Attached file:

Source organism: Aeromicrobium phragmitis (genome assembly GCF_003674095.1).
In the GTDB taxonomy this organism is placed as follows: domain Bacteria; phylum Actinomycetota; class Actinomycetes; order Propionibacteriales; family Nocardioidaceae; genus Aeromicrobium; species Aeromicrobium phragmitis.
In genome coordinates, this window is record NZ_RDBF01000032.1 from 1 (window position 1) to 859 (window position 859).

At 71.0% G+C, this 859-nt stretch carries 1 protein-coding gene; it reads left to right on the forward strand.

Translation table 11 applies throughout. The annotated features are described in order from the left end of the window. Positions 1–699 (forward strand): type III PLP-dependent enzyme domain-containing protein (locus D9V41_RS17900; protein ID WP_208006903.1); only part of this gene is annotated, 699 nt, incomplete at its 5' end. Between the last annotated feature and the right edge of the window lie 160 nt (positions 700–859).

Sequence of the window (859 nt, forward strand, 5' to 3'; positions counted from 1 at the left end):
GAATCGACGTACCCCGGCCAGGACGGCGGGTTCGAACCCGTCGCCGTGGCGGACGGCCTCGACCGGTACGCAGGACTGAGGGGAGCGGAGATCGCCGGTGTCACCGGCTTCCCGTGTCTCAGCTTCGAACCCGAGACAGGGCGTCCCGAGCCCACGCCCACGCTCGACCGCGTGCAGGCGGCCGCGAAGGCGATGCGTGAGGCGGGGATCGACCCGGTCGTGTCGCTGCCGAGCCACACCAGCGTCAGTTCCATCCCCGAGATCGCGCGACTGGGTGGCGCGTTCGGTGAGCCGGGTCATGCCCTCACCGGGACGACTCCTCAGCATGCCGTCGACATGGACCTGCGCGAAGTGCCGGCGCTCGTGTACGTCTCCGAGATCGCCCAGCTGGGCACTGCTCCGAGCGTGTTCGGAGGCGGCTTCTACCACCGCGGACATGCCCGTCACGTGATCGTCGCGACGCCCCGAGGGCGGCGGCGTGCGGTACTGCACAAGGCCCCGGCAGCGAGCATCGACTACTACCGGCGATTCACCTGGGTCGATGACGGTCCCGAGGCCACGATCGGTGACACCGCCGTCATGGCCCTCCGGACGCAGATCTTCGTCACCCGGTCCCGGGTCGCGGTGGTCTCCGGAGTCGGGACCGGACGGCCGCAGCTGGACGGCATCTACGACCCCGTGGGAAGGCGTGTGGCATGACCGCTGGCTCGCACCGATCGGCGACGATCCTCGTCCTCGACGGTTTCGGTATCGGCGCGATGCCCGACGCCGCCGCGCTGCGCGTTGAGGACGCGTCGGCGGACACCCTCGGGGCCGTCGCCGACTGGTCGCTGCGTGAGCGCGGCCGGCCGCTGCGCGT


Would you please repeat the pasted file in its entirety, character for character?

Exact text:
Source organism: Aeromicrobium phragmitis (genome assembly GCF_003674095.1).
In the GTDB taxonomy this organism is placed as follows: domain Bacteria; phylum Actinomycetota; class Actinomycetes; order Propionibacteriales; family Nocardioidaceae; genus Aeromicrobium; species Aeromicrobium phragmitis.
In genome coordinates, this window is record NZ_RDBF01000032.1 from 1 (window position 1) to 859 (window position 859).

At 71.0% G+C, this 859-nt stretch carries 1 protein-coding gene; it reads left to right on the forward strand.

Translation table 11 applies throughout. The annotated features are described in order from the left end of the window. Positions 1–699 (forward strand): type III PLP-dependent enzyme domain-containing protein (locus D9V41_RS17900; protein ID WP_208006903.1); only part of this gene is annotated, 699 nt, incomplete at its 5' end. Between the last annotated feature and the right edge of the window lie 160 nt (positions 700–859).

Sequence of the window (859 nt, forward strand, 5' to 3'; positions counted from 1 at the left end):
GAATCGACGTACCCCGGCCAGGACGGCGGGTTCGAACCCGTCGCCGTGGCGGACGGCCTCGACCGGTACGCAGGACTGAGGGGAGCGGAGATCGCCGGTGTCACCGGCTTCCCGTGTCTCAGCTTCGAACCCGAGACAGGGCGTCCCGAGCCCACGCCCACGCTCGACCGCGTGCAGGCGGCCGCGAAGGCGATGCGTGAGGCGGGGATCGACCCGGTCGTGTCGCTGCCGAGCCACACCAGCGTCAGTTCCATCCCCGAGATCGCGCGACTGGGTGGCGCGTTCGGTGAGCCGGGTCATGCCCTCACCGGGACGACTCCTCAGCATGCCGTCGACATGGACCTGCGCGAAGTGCCGGCGCTCGTGTACGTCTCCGAGATCGCCCAGCTGGGCACTGCTCCGAGCGTGTTCGGAGGCGGCTTCTACCACCGCGGACATGCCCGTCACGTGATCGTCGCGACGCCCCGAGGGCGGCGGCGTGCGGTACTGCACAAGGCCCCGGCAGCGAGCATCGACTACTACCGGCGATTCACCTGGGTCGATGACGGTCCCGAGGCCACGATCGGTGACACCGCCGTCATGGCCCTCCGGACGCAGATCTTCGTCACCCGGTCCCGGGTCGCGGTGGTCTCCGGAGTCGGGACCGGACGGCCGCAGCTGGACGGCATCTACGACCCCGTGGGAAGGCGTGTGGCATGACCGCTGGCTCGCACCGATCGGCGACGATCCTCGTCCTCGACGGTTTCGGTATCGGCGCGATGCCCGACGCCGCCGCGCTGCGCGTTGAGGACGCGTCGGCGGACACCCTCGGGGCCGTCGCCGACTGGTCGCTGCGTGAGCGCGGCCGGCCGCTGCGCGT